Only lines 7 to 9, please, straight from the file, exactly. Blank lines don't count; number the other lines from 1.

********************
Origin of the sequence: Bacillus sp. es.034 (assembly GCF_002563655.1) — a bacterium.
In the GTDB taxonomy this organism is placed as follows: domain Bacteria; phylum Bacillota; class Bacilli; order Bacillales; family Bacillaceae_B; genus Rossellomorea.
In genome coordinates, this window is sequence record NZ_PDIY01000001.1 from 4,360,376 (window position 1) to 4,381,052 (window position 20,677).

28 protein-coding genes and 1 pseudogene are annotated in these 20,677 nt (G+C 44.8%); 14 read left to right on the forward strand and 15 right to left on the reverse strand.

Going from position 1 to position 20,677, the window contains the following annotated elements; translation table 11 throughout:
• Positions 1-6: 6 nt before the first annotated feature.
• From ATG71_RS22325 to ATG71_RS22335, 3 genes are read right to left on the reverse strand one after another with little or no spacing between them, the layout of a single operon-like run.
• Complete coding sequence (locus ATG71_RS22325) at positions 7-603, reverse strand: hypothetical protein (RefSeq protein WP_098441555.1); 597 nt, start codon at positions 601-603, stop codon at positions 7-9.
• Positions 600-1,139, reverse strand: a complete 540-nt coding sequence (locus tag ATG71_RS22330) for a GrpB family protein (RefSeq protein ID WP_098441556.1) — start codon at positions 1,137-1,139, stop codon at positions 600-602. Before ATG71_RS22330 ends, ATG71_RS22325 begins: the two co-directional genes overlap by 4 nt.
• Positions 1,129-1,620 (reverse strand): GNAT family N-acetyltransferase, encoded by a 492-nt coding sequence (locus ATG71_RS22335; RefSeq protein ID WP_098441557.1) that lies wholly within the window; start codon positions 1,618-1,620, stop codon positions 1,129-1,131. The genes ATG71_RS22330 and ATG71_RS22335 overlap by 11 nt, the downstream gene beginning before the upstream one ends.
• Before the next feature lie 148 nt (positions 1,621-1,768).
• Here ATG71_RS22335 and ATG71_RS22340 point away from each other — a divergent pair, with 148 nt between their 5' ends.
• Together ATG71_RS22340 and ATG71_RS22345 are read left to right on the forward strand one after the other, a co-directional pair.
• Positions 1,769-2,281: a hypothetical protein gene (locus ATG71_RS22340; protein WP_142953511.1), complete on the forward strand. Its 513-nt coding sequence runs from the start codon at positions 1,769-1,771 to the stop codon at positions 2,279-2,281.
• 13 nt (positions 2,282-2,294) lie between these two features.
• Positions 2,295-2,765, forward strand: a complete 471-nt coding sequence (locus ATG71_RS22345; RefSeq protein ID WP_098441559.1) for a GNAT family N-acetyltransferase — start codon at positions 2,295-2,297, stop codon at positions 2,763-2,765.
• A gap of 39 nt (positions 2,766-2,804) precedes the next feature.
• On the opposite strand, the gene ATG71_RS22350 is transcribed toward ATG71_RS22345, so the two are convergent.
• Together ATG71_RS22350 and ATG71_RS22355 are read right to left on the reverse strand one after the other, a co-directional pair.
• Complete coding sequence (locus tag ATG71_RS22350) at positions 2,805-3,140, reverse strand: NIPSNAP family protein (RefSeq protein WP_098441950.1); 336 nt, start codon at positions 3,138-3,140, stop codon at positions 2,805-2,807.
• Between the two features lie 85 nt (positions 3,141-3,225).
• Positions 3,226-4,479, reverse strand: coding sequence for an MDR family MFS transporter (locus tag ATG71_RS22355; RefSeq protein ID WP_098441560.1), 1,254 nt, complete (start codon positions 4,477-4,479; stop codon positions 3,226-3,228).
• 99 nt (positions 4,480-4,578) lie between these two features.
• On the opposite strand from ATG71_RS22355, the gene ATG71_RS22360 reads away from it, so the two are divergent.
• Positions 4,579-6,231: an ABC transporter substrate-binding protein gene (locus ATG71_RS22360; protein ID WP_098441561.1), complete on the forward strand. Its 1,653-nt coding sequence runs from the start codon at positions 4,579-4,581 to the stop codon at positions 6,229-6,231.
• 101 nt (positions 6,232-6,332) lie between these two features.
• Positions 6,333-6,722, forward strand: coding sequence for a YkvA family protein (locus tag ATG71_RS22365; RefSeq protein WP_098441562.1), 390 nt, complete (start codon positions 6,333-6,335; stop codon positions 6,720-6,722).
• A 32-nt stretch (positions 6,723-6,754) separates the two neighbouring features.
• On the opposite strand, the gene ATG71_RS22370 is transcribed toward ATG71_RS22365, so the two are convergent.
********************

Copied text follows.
• From ATG71_RS22325 to ATG71_RS22335, 3 genes are read right to left on the reverse strand one after another with little or no spacing between them, the layout of a single operon-like run.
• Complete coding sequence (locus ATG71_RS22325) at positions 7-603, reverse strand: hypothetical protein (RefSeq protein WP_098441555.1); 597 nt, start codon at positions 601-603, stop codon at positions 7-9.
• Positions 600-1,139, reverse strand: a complete 540-nt coding sequence (locus tag ATG71_RS22330) for a GrpB family protein (RefSeq protein ID WP_098441556.1) — start codon at positions 1,137-1,139, stop codon at positions 600-602. Before ATG71_RS22330 ends, ATG71_RS22325 begins: the two co-directional genes overlap by 4 nt.